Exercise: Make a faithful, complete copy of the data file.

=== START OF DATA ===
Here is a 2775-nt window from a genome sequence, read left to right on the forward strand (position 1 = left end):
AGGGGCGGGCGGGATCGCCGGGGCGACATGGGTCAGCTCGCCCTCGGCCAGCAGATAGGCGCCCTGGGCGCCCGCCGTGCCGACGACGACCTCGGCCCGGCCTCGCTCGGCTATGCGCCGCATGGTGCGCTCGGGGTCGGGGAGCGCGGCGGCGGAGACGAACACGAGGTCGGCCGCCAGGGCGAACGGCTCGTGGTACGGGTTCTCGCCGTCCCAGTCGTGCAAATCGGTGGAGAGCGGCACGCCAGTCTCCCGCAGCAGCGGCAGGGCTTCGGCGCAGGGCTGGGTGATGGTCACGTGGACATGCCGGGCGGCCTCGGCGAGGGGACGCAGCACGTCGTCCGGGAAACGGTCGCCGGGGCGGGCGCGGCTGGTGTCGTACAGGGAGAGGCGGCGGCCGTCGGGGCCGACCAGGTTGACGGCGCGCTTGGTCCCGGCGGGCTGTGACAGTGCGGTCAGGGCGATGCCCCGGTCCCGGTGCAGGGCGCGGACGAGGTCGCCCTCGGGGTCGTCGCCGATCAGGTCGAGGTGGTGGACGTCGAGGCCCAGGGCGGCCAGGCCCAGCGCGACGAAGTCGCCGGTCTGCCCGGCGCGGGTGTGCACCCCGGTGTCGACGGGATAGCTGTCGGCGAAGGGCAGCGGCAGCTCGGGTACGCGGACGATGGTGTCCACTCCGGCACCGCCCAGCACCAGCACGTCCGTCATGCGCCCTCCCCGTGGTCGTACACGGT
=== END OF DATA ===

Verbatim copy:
Here is a 2775-nt window from a genome sequence, read left to right on the forward strand (position 1 = left end):
AGGGGCGGGCGGGATCGCCGGGGCGACATGGGTCAGCTCGCCCTCGGCCAGCAGATAGGCGCCCTGGGCGCCCGCCGTGCCGACGACGACCTCGGCCCGGCCTCGCTCGGCTATGCGCCGCATGGTGCGCTCGGGGTCGGGGAGCGCGGCGGCGGAGACGAACACGAGGTCGGCCGCCAGGGCGAACGGCTCGTGGTACGGGTTCTCGCCGTCCCAGTCGTGCAAATCGGTGGAGAGCGGCACGCCAGTCTCCCGCAGCAGCGGCAGGGCTTCGGCGCAGGGCTGGGTGATGGTCACGTGGACATGCCGGGCGGCCTCGGCGAGGGGACGCAGCACGTCGTCCGGGAAACGGTCGCCGGGGCGGGCGCGGCTGGTGTCGTACAGGGAGAGGCGGCGGCCGTCGGGGCCGACCAGGTTGACGGCGCGCTTGGTCCCGGCGGGCTGTGACAGTGCGGTCAGGGCGATGCCCCGGTCCCGGTGCAGGGCGCGGACGAGGTCGCCCTCGGGGTCGTCGCCGATCAGGTCGAGGTGGTGGACGTCGAGGCCCAGGGCGGCCAGGCCCAGCGCGACGAAGTCGCCGGTCTGCCCGGCGCGGGTGTGCACCCCGGTGTCGACGGGATAGCTGTCGGCGAAGGGCAGCGGCAGCTCGGGTACGCGGACGATGGTGTCCACTCCGGCACCGCCCAGCACCAGCACGTCCGTCATGCGCCCTCCCCGTGGTCGTACACGGT